Fresh water priority was drinking, boilers, cooking and bathing last. When we were “battle cruising” in Indian country (combat zone) often at high rates of speed there were sometimes water shortages. Shower opportunities were limited and when allowed the rule was 15 seconds to wet down, turn off water to soap down and then 15 seconds to rinse. No one was timing with a stop watch but if anyone was wasting water the other men let him know about it.
Body odor was a fact of life and almost everybody had a can of talcum powder in his locker. Men who used it frequently to hide the body odor were called “puff dusters.”

There were five cold salt water showers down on the fourth deck along with salt water soap that would lather in salt water. These were available for use as often as anybody wanted them. They got the dirt off but left a film of salty residue on your skin that was irritating to heat rash and other ailments.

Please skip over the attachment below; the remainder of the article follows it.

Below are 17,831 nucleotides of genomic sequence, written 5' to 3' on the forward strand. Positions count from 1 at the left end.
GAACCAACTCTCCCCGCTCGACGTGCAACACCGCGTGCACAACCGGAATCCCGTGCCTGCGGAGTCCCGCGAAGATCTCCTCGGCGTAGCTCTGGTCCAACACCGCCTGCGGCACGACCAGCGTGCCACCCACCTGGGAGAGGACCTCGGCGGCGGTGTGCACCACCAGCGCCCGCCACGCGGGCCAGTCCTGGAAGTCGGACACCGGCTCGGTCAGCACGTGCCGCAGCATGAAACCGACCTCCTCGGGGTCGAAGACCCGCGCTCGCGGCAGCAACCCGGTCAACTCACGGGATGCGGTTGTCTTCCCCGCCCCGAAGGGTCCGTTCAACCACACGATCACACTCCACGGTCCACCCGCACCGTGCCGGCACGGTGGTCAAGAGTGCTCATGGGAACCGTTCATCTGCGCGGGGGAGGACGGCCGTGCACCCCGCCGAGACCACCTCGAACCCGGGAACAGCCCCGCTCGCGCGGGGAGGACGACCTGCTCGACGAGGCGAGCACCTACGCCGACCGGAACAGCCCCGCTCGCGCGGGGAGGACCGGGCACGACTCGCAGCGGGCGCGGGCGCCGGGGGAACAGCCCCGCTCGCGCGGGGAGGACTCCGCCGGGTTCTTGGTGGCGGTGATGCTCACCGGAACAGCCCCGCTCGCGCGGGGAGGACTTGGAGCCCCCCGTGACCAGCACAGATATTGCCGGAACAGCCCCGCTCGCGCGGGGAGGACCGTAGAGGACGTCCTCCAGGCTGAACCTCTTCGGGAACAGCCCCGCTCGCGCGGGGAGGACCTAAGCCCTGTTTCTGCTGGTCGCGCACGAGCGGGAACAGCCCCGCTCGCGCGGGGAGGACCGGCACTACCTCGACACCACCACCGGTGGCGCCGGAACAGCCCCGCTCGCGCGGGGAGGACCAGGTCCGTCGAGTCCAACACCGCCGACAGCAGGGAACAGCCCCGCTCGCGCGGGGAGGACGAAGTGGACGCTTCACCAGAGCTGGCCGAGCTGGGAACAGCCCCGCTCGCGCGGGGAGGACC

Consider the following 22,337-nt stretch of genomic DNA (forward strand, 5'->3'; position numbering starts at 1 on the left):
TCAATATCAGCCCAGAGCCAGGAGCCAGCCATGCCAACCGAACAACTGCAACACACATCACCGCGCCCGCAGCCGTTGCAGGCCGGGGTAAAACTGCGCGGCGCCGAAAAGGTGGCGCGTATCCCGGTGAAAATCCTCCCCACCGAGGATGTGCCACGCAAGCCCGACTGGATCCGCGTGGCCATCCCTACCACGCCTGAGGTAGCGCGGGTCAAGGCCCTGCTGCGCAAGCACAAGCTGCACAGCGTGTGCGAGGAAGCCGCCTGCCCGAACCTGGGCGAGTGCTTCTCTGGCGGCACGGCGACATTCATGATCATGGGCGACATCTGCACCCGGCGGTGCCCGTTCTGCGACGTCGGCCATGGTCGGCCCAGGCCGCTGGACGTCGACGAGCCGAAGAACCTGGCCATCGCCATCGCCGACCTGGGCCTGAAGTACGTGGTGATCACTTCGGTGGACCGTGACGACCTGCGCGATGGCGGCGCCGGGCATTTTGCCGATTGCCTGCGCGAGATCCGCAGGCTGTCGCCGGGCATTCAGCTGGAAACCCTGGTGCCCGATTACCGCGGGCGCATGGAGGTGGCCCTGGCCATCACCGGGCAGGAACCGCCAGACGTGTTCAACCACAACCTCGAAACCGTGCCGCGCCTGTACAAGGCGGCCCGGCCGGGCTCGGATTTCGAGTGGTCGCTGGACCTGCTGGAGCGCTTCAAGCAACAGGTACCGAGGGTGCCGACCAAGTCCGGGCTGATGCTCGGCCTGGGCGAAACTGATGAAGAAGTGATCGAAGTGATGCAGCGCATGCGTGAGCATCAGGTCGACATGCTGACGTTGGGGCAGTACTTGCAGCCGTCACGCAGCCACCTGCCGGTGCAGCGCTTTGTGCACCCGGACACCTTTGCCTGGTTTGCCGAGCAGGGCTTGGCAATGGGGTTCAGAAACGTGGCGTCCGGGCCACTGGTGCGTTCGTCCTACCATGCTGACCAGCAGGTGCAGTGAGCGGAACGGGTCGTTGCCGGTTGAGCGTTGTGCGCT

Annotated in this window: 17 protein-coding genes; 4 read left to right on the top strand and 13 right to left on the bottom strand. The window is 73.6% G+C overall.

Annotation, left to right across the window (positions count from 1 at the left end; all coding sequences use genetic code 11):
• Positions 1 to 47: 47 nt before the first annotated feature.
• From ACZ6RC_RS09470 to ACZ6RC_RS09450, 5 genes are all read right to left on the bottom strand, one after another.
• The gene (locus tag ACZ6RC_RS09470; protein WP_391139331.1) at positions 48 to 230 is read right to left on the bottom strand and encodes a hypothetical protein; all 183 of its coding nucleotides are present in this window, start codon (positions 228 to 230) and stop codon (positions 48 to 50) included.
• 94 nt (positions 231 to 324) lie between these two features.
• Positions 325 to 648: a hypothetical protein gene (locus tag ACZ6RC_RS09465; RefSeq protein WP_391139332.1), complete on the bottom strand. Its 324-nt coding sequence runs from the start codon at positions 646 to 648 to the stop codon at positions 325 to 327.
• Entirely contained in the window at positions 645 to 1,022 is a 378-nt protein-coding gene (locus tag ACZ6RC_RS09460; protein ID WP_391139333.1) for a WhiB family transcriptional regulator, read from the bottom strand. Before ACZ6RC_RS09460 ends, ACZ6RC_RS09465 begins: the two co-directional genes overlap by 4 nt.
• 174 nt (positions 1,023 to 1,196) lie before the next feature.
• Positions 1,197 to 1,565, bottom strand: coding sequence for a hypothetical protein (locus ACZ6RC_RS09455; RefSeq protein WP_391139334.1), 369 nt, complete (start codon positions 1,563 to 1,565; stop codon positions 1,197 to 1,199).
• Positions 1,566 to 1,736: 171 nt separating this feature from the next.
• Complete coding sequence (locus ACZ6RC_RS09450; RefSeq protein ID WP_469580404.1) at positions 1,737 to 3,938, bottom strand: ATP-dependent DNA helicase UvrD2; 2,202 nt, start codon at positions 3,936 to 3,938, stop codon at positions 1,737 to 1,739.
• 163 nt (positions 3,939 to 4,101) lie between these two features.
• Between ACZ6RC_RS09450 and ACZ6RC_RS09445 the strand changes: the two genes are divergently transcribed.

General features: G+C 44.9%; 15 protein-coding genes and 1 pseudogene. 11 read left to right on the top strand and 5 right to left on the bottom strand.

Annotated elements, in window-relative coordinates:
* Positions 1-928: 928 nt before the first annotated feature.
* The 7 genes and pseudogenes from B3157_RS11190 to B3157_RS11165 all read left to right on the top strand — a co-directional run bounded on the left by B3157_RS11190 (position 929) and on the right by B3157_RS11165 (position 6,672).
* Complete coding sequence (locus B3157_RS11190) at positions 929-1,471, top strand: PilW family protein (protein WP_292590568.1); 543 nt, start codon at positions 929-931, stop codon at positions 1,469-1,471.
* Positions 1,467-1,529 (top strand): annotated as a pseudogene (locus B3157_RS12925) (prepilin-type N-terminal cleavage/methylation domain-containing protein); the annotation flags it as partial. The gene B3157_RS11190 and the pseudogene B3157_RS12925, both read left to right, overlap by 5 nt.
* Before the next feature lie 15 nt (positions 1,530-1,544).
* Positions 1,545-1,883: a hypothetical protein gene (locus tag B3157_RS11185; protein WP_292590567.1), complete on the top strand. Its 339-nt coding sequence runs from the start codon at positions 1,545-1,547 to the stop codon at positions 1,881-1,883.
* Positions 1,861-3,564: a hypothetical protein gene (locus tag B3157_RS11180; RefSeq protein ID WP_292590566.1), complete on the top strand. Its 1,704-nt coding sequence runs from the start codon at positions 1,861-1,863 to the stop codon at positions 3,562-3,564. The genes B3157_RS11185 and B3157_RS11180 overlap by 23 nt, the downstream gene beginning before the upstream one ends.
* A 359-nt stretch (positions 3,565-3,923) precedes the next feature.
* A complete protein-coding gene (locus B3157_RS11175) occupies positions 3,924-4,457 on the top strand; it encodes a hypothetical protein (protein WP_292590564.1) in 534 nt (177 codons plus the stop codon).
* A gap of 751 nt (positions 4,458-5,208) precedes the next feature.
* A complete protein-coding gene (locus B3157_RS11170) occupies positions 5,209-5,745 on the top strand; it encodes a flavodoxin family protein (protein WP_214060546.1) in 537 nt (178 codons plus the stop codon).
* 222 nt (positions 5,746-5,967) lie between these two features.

Some of us began beating the system by taking a salt water shower then filling a gallon can from the scuttlebutt (drinking fountain) to wash off the salt. When this was discovered we were threatened to have the drinking water cut off. They actually did this for a short period and put a stop to our little scheme. In retrospect, the gallon of water wasn’t critical to water management and shutting off drinking water was only to encourage adherence to the spirit of the regulation.

In spite of the water restrictions, which we understood, we were told to keep our bodies as clean as possible to lessen the possibility of infection if we were wounded.

Almost everyone had heat rash and some had other conditions like impetigo and acne. One of my gun crew mates had acne so bad when we came into the states in 1944 he didn’t go home.

Heat was a part of our lives during the Pacific war and we endured it because there was no other way. Also, we were aware whatever hardships we faced, our brothers and friends running up those beach heads had it worse.